Author: Leah Price
Publisher: Princeton University Press
Leah Price must love, cherish and honor all things about, related to and involving books in the 1900s. Her book How To Do Things With Books In Victorian Britain conveys her dedication, knowledge and writing skills in regard to the art of books and reading.
This off-white linen hard-bound book is covered with a gray jacket of cut roses made out of white with black written pages. The book is three hundred and fifty pages. Of those numbered pages, eighteen are dedicated to an introduction, twenty-eight for notes, thirty-two for works cited and a twenty-two page index. There are twenty black and white illustrations throughout the seven chapters and a conclusion. There was no noticeable grammar or typographical errors.
This book is geared to those deeply involved and entrenched in the Victorian era of English writing as it cites authors such as Dickens, Trollope, Collins and Mayhew along with the Bible. Chapters dissect actual novels, religious tracts and biographies, commenting on specific sentences or paragraphs and how they relate to books, the opinions of books, the types of readers and the cultural outcome of such books during the 1900s.
Price does an excellent job in explaining the how and why of books during the era by discussing how the readers perceived themselves (men read newspapers to learn world events while women read novels that kept them away from their daily chores), the economical and social status of owning, reading or reciting books and how printed paper was mostly thrown away during the era. Often it mentions books related to the Bible and how they were promoted, popularized or shunned.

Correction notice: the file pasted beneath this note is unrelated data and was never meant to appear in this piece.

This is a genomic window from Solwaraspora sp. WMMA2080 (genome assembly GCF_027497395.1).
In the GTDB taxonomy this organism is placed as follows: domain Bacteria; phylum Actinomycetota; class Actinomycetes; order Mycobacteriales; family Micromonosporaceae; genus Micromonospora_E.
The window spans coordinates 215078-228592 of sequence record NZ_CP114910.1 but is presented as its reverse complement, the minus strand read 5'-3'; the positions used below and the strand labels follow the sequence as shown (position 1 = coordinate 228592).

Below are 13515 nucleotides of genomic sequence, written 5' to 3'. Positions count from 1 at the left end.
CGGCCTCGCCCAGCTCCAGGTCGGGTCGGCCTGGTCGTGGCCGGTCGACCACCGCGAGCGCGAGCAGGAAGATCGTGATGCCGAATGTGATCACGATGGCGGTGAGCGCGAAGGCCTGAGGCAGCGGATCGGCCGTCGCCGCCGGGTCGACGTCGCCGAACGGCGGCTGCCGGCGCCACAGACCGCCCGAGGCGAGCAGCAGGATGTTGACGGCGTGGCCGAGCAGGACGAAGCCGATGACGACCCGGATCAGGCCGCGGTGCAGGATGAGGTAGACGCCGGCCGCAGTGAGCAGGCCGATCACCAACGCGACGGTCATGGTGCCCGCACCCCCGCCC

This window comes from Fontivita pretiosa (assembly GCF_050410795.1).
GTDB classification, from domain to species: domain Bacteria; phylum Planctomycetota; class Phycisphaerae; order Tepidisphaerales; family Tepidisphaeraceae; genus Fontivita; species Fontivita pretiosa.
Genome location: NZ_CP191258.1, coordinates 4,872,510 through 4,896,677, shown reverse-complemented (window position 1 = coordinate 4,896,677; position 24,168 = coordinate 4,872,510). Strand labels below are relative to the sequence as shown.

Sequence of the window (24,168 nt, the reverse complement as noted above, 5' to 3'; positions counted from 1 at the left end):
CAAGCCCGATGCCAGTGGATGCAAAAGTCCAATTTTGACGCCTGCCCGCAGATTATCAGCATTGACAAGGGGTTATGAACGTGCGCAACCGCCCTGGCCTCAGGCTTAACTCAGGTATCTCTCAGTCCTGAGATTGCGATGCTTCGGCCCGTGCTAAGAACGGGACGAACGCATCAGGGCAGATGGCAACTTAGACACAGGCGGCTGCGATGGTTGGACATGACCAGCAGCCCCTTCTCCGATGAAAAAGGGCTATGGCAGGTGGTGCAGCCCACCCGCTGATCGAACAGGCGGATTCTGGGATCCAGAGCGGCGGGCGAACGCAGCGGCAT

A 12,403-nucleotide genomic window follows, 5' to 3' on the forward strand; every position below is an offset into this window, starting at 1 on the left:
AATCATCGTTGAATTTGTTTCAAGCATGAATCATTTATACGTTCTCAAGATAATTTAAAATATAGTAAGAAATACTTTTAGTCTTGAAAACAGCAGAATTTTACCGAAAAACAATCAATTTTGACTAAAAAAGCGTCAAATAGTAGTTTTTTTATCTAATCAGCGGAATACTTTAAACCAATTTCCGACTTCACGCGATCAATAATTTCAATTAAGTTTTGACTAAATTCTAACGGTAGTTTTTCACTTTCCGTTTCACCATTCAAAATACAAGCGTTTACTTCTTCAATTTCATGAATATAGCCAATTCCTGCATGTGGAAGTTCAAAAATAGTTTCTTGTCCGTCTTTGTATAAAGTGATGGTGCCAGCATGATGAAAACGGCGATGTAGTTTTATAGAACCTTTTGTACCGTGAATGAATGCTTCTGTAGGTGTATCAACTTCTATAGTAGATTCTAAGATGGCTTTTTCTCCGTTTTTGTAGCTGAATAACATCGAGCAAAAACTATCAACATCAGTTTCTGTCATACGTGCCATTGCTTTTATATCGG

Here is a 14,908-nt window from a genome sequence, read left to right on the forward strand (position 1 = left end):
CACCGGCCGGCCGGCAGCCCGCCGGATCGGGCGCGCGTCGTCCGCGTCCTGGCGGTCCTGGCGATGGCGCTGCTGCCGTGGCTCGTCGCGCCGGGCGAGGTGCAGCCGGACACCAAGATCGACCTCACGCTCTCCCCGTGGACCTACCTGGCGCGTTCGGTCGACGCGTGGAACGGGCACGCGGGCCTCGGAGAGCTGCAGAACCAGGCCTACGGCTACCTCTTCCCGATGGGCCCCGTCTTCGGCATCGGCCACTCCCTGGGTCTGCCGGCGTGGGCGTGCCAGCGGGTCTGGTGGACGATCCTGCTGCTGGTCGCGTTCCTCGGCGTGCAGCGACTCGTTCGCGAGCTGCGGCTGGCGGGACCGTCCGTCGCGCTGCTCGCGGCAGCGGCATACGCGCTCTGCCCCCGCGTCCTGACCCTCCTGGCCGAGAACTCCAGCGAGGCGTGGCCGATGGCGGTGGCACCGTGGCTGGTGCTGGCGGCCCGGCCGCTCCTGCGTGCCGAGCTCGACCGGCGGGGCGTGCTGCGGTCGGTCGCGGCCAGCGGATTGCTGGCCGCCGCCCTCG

The title of this book tends to be deceiving as it is not actually how to do things with a book (meaning a physical project, exercise or task), but more of a history of the evolution of books during the time period. Based on the title alone, I expected more of show-and-tell book showing what Victorian society did with the books themselves. Granted Price mentions using books/newspapers to hide behind to avoid a spouse or use as wastepaper, but I did not see mentioned using a Bible for smacking a ganglion cyst on the wrist (perhaps this was before the 1900s). For this reader who has been out of college for decades, it was a challenge to remember the storyline of some of the books (example: David Copperfield) so missed some of Price’s humor or nuances.
Due to the subject matter, this book would be ideal for a university or college class room setting as a wonderful resource tool when discussing an author of the Victorian age. Price does a great job in getting her point across about her findings and the reader learns about the types of books and their viewpoints.
Posted May 2012: